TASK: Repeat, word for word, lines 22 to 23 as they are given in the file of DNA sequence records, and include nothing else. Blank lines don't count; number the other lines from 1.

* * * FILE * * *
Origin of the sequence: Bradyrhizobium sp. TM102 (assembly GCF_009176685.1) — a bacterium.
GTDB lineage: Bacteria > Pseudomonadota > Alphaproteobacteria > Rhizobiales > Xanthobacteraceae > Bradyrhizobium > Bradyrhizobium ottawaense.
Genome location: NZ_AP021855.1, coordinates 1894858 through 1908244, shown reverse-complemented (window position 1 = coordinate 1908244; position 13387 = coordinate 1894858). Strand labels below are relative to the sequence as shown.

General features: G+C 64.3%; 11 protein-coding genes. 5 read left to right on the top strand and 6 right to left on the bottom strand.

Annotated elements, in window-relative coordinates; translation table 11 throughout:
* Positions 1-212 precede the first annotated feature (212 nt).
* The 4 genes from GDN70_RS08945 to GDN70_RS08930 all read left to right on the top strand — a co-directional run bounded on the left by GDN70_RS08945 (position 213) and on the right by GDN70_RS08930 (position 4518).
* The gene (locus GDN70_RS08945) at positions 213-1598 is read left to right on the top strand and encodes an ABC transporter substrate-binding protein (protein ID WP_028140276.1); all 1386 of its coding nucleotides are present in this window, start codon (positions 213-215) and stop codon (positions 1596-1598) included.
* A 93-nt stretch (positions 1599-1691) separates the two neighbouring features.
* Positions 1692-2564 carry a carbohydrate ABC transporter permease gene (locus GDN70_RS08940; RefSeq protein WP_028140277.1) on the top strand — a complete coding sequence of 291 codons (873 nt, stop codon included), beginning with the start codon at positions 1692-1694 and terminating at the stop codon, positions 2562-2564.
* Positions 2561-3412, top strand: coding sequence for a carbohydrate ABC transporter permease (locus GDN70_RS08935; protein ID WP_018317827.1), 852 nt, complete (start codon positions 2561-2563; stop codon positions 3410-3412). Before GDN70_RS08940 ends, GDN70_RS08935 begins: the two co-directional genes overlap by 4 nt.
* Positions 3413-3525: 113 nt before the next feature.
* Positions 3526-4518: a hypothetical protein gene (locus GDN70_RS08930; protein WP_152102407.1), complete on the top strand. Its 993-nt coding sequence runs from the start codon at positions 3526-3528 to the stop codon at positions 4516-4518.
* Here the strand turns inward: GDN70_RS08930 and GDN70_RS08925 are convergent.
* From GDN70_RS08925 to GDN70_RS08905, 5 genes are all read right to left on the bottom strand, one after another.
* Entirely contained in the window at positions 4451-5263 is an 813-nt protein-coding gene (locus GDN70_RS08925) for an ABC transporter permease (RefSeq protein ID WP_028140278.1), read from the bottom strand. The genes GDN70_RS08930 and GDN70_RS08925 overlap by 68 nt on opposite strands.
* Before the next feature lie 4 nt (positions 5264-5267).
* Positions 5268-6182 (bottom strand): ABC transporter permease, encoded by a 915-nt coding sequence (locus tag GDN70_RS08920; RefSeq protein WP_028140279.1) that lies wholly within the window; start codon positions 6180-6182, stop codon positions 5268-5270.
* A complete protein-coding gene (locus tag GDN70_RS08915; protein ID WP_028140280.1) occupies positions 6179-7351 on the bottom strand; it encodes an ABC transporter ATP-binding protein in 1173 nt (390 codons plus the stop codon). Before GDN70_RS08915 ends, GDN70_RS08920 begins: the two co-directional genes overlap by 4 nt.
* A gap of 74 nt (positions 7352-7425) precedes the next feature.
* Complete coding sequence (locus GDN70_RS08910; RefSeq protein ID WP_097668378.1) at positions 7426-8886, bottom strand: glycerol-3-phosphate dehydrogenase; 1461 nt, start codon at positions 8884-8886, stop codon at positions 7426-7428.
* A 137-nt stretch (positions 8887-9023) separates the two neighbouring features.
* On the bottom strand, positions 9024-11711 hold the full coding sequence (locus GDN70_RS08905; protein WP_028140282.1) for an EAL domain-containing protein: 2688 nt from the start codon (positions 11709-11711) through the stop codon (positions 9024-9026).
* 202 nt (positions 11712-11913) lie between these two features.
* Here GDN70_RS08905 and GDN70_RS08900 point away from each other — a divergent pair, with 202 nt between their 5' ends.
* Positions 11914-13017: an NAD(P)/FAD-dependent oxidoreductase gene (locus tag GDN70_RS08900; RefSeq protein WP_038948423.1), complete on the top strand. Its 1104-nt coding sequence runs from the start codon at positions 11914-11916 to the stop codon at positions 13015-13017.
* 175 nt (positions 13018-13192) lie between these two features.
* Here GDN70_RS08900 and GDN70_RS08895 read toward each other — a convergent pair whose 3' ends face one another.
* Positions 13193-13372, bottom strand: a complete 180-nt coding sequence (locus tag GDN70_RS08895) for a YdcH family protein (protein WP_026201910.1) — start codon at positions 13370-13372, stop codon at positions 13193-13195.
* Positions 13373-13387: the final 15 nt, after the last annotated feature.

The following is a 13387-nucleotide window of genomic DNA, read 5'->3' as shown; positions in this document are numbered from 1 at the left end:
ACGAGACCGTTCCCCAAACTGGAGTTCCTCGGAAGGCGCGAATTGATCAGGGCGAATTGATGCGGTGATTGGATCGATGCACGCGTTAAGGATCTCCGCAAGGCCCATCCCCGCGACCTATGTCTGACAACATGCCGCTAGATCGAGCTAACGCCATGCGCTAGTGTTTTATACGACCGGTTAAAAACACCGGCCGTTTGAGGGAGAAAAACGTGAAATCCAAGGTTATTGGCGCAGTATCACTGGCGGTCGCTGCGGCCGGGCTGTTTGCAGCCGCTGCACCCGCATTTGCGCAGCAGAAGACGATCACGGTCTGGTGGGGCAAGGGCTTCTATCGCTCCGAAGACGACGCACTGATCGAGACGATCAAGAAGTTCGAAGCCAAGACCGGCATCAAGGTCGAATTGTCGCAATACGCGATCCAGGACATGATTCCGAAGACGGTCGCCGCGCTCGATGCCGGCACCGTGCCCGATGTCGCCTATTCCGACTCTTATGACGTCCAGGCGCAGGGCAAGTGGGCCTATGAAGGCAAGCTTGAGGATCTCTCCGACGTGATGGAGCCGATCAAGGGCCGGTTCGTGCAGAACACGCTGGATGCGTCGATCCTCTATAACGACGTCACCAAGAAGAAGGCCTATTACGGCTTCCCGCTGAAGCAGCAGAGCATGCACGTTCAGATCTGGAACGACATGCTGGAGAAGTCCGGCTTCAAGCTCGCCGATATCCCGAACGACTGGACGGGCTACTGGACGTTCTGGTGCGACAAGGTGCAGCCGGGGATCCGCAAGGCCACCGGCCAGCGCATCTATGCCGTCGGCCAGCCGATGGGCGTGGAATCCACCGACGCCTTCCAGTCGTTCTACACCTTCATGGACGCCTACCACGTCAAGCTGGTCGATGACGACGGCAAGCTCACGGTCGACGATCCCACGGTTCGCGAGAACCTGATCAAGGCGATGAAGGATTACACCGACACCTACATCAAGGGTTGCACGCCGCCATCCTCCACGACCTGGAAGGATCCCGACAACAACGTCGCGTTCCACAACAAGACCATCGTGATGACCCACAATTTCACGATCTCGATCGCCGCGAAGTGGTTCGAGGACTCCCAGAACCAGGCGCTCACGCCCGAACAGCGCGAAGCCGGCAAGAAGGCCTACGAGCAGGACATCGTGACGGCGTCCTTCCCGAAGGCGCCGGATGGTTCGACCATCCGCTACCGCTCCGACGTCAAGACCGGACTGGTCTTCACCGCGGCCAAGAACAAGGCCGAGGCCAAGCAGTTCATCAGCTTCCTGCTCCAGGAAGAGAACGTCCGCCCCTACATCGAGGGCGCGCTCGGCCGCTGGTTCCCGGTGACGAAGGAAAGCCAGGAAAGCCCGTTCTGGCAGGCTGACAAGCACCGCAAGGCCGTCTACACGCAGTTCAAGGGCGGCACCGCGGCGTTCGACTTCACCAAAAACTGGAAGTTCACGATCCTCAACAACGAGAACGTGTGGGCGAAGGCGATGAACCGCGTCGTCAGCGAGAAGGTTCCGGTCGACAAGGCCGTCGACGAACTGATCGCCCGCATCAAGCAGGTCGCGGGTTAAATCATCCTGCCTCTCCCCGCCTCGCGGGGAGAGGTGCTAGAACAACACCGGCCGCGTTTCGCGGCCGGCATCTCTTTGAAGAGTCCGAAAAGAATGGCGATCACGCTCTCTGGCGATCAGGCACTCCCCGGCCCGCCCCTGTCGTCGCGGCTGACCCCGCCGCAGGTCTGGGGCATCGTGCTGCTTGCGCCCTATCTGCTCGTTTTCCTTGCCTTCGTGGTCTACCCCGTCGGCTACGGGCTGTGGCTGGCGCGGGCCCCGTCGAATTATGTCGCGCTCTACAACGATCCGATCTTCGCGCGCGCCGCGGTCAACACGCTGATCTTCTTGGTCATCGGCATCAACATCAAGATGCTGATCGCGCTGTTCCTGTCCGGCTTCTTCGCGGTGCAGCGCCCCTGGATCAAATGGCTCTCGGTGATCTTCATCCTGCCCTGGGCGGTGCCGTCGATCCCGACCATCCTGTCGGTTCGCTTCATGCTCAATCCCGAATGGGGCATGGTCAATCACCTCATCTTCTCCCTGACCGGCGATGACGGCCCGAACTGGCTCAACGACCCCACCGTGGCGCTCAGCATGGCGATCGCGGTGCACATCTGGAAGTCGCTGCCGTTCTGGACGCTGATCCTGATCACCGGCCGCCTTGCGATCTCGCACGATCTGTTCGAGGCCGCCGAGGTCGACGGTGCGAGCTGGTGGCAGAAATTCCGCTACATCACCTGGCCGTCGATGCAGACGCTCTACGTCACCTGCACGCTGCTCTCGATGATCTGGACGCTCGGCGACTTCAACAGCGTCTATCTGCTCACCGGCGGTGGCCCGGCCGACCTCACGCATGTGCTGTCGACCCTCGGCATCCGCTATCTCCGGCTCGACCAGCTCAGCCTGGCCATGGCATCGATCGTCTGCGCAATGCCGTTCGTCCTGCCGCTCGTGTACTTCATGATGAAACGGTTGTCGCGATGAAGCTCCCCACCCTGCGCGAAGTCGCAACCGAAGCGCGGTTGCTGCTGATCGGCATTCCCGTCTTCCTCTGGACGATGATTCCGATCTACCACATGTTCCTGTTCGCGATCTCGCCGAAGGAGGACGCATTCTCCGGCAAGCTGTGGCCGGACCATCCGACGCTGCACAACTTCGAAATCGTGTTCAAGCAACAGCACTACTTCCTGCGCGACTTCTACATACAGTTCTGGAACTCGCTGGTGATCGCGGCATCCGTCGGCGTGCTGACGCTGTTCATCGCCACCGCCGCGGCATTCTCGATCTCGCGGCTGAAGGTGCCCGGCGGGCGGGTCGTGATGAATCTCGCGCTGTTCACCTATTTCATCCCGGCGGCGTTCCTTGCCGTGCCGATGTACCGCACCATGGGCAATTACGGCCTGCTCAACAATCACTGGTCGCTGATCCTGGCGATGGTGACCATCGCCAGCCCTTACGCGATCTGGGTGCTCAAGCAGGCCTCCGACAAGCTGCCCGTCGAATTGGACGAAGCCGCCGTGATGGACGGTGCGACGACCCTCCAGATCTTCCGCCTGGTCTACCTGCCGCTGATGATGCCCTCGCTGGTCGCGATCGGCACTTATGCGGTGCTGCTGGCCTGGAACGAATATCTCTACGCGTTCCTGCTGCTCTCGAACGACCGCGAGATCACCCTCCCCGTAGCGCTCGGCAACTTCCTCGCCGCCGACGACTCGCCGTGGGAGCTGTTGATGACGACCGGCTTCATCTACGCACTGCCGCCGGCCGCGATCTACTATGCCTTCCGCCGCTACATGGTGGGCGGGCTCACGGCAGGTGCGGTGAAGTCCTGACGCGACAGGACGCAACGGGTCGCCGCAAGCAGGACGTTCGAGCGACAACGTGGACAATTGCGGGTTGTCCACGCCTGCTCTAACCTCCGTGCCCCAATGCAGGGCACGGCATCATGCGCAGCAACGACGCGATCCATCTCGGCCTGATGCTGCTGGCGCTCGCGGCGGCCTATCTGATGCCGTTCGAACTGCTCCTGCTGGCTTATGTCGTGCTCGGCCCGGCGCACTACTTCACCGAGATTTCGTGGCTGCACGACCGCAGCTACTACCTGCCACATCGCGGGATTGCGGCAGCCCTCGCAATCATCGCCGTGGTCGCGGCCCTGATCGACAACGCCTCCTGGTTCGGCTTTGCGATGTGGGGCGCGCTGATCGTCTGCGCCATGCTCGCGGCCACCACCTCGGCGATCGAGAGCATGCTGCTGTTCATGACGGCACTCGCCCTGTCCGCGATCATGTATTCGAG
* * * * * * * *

* A 137-nt stretch (positions 8887-9023) separates the two neighbouring features.
* On the bottom strand, positions 9024-11711 hold the full coding sequence (locus GDN70_RS08905; protein WP_028140282.1) for an EAL domain-containing protein: 2688 nt from the start codon (positions 11709-11711) through the stop codon (positions 9024-9026).